Elon Musk’s Effort to Terminate Twitter Deal Puts Pressure on CFO

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Elon Musk’s

bid to terminate the acquisition of

Twitter Inc.

is complicating matters for

Ned Segal,

the social media company’s finance chief, who is battling a decline in its share price as well as higher costs.

Mr. Musk on Friday said he planned to abandon a $44 billion deal struck in April for Twitter because the company hadn’t provided the information needed to assess the volume of fake accounts on its platform. Twitter is committed to closing the transaction, board chair

Bret Taylor

said, adding the company would pursue legal action to enforce the deal. Twitter on Monday published a letter dated July 10 stating that Mr. Musk’s effort to scrap the deal is a repudiation of his obligations under the merger agreement.

“The longer this court battle takes place, the more pressure to cut costs, preserve cash and finance the business,” said Justin Patterson, a managing director at investment advisory services firm KeyBanc Capital Markets Inc.

A lawsuit between Twitter and Mr. Musk would put more pressure on the company’s share price. Since the deal was reached in late April, Twitter shares have fallen by roughly 35%, compared with a roughly 10% drop in the S&P 500, as social media companies grapple with a softening digital advertising market.

Twitter was the worst performer in the S&P 500 Monday. The company’s shares closed at $32.65 on Monday, nearly 40% below the $54.20-a-share price Mr. Musk agreed to pay.

The company in April said total costs and expenses, at $1.33 billion, rose 35% during the quarter ended March 31 from the same period a year earlier. Advertising revenue increased 23%, to $1.1 billion, but could take a hit should the economic environment deteriorate, analysts said.

Ned Segal, chief financial officer of Twitter Inc.


David Paul Morris/Bloomberg News

Mr. Segal, a former

Goldman Sachs Group Inc.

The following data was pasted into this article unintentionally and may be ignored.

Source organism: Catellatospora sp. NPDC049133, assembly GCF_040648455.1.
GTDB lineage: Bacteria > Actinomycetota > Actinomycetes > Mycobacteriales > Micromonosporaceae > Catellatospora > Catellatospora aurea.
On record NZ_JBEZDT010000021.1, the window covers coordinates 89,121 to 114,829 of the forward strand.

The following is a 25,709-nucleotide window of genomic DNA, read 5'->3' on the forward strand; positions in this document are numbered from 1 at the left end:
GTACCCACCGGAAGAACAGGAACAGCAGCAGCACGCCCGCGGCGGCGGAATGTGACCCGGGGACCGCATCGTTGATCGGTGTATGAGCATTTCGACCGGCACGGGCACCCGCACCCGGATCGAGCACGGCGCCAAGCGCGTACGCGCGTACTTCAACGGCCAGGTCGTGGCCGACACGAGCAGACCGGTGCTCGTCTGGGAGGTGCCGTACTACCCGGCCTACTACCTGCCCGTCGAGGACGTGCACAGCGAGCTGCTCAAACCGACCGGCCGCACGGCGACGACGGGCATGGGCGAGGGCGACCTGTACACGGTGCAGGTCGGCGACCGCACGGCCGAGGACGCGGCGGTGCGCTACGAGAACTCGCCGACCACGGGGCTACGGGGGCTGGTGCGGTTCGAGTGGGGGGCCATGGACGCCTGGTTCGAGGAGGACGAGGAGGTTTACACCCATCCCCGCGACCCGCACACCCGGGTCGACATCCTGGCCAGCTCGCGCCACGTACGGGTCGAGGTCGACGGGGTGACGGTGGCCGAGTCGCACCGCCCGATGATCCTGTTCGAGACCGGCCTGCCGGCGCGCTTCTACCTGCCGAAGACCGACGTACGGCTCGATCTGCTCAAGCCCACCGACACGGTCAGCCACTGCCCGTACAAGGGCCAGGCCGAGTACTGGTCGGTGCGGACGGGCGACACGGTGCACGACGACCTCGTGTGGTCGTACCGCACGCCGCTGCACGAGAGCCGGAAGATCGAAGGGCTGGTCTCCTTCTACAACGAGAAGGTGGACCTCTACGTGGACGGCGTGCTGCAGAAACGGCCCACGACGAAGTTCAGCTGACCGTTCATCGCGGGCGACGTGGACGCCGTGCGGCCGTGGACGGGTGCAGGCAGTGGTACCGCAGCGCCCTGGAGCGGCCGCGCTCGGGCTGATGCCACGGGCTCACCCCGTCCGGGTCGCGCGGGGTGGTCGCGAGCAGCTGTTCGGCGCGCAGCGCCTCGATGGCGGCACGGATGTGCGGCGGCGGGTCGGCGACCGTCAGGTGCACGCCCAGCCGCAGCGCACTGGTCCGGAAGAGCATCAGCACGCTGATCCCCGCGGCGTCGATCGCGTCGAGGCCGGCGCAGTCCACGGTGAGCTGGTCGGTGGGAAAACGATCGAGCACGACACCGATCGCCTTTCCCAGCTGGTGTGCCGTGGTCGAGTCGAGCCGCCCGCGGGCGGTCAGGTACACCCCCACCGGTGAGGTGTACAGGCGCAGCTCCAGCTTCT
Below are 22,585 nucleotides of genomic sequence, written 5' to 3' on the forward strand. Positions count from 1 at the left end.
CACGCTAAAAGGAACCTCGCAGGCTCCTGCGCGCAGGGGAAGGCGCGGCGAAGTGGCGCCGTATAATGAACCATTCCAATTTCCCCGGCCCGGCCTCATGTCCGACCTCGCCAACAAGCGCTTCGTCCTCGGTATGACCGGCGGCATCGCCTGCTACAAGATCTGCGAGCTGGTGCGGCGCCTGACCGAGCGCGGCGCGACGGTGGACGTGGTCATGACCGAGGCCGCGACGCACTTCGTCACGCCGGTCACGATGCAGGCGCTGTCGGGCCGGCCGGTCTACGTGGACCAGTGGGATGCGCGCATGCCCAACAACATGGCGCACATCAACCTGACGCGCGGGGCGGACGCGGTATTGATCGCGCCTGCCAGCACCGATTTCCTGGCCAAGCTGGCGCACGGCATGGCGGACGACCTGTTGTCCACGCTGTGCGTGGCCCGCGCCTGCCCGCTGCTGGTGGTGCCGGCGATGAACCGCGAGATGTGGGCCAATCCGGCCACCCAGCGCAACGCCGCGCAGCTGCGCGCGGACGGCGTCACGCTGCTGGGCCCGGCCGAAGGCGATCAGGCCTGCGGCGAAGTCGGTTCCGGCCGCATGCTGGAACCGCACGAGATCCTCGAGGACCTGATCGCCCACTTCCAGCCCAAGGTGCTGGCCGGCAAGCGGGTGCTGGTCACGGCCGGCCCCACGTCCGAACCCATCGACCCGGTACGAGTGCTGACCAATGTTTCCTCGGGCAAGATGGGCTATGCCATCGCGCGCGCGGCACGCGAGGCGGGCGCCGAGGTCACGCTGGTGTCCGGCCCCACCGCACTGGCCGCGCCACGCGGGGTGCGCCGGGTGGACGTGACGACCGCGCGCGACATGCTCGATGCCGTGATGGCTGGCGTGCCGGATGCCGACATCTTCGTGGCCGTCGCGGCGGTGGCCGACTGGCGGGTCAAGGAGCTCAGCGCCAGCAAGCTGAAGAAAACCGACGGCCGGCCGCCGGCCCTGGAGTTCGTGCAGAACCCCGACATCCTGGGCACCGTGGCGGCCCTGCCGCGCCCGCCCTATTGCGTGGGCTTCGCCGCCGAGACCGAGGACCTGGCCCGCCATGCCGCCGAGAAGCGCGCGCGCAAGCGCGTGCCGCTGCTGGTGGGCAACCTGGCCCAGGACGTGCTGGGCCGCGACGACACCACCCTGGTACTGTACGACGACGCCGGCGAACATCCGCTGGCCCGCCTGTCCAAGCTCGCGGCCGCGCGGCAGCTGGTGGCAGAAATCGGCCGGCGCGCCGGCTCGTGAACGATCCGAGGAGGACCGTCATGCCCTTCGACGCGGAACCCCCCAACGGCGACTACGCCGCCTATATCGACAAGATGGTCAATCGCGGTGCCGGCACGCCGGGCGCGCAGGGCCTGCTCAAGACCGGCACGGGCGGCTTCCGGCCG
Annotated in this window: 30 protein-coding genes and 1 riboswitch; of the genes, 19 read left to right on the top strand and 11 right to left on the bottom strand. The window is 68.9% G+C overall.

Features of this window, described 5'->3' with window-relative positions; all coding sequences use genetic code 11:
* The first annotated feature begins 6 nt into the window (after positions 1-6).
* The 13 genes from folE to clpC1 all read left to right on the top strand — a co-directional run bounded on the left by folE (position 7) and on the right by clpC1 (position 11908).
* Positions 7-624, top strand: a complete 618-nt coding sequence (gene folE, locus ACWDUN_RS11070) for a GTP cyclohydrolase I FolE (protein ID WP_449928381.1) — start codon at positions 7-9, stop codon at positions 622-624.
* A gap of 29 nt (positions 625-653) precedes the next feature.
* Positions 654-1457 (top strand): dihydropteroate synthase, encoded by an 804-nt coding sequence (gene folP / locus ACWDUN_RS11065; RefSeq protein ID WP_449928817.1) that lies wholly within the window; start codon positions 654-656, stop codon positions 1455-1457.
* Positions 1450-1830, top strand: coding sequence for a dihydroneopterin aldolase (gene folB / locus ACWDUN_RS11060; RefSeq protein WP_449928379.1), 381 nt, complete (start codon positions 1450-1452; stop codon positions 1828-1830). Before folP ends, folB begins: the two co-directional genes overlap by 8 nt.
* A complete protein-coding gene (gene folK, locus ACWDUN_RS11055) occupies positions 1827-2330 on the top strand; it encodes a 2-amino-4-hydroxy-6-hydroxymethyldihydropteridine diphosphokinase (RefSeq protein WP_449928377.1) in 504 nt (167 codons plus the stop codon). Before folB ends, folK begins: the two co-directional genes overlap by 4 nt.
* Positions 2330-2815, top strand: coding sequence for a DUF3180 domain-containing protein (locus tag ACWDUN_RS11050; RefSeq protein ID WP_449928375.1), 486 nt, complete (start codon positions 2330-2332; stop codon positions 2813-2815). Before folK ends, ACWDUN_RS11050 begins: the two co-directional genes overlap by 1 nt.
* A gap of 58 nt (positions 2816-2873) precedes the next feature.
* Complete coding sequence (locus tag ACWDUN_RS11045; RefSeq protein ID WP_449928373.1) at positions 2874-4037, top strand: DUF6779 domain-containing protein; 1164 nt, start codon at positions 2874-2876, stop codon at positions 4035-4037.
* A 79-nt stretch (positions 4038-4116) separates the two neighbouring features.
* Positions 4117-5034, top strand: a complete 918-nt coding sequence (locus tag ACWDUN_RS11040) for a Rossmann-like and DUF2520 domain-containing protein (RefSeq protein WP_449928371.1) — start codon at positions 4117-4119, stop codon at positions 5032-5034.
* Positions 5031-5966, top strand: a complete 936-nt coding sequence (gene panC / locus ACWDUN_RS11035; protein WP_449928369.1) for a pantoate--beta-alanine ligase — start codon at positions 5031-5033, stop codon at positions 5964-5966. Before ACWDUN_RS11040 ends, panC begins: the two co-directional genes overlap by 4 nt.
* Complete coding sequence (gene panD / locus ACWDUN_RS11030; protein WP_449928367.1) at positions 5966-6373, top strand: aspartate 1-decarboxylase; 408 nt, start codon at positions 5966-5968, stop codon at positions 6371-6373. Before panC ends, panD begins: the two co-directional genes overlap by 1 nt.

banker who has been in charge of Twitter’s finances since 2017, recently took advantage of low financing costs and raised additional debt. The company last week said it laid off 30% of its talent acquisition team after saying in May it would pause hiring and look to cut costs. The layoffs are anticipated to affect fewer than 100 people and are limited to the talent acquisition team, Twitter said.

Mr. Musk’s attempt to walk away from the deal isn’t expected to negatively affect Twitter’s capital structure, said

Neil Begley,

a senior vice president at

Moody’s Corp.

, a ratings firm.

The deal was expected to potentially triple Twitter’s leverage and add hundreds of millions of dollars in interest. The company would be “better positioned” if the deal is canceled, Mr. Begley added.

Twitter’s cash and cash equivalents fell to $2.30 billion during the first quarter of the year, from $4.25 billion in the same period a year earlier. Its short-term investments declined by 12.7% during the quarter, to about $4 billion, down from $4.55 billion a year ago. Twitter had about $6.62 billion in total debt at the end of the first quarter, up from $5.54 billion at the end of 2021, according to data provider S&P Global Market Intelligence.

A chunk of the debt is held in the form of convertible bonds and senior notes, and Twitter doesn’t have coming maturities this year or next, according to S&P. Twitter took on about $2.43 billion in additional debt earlier this year, also in the form of convertible bonds, S&P data shows.

S&P Global Ratings on Thursday said Twitter’s BB+ rating, which is below investment grade, remains on credit watch negative and that potential litigation between the company and Mr. Musk adds uncertainty around the transaction.

Along with its hiring freeze, Twitter has seen a number of exits by higher-ranking managers, including

Bruce Falck,

general manager of revenue, and

Kayvon Beykpour,

general manager of its consumer business.

The recent upheaval will likely hit employee morale, which could dent advertising revenue because employees could be less motivated to pursue new deals, said

Mark Mahaney,

a senior managing director at banking advisory firm

Evercore Inc.

“There’s all this uncertainty, which must be depressing morale. I’m sure it’s made it harder for them to generate revenue, when we’re likely going into an advertising recession,” he said. “I think for the CFO, this must be a nightmare.”

Mr. Musk and Mr. Segal didn’t respond to a request for comment. Twitter declined to comment.

Write to Jennifer Williams-Alvarez at jennifer.williams-alvarez@wsj.com

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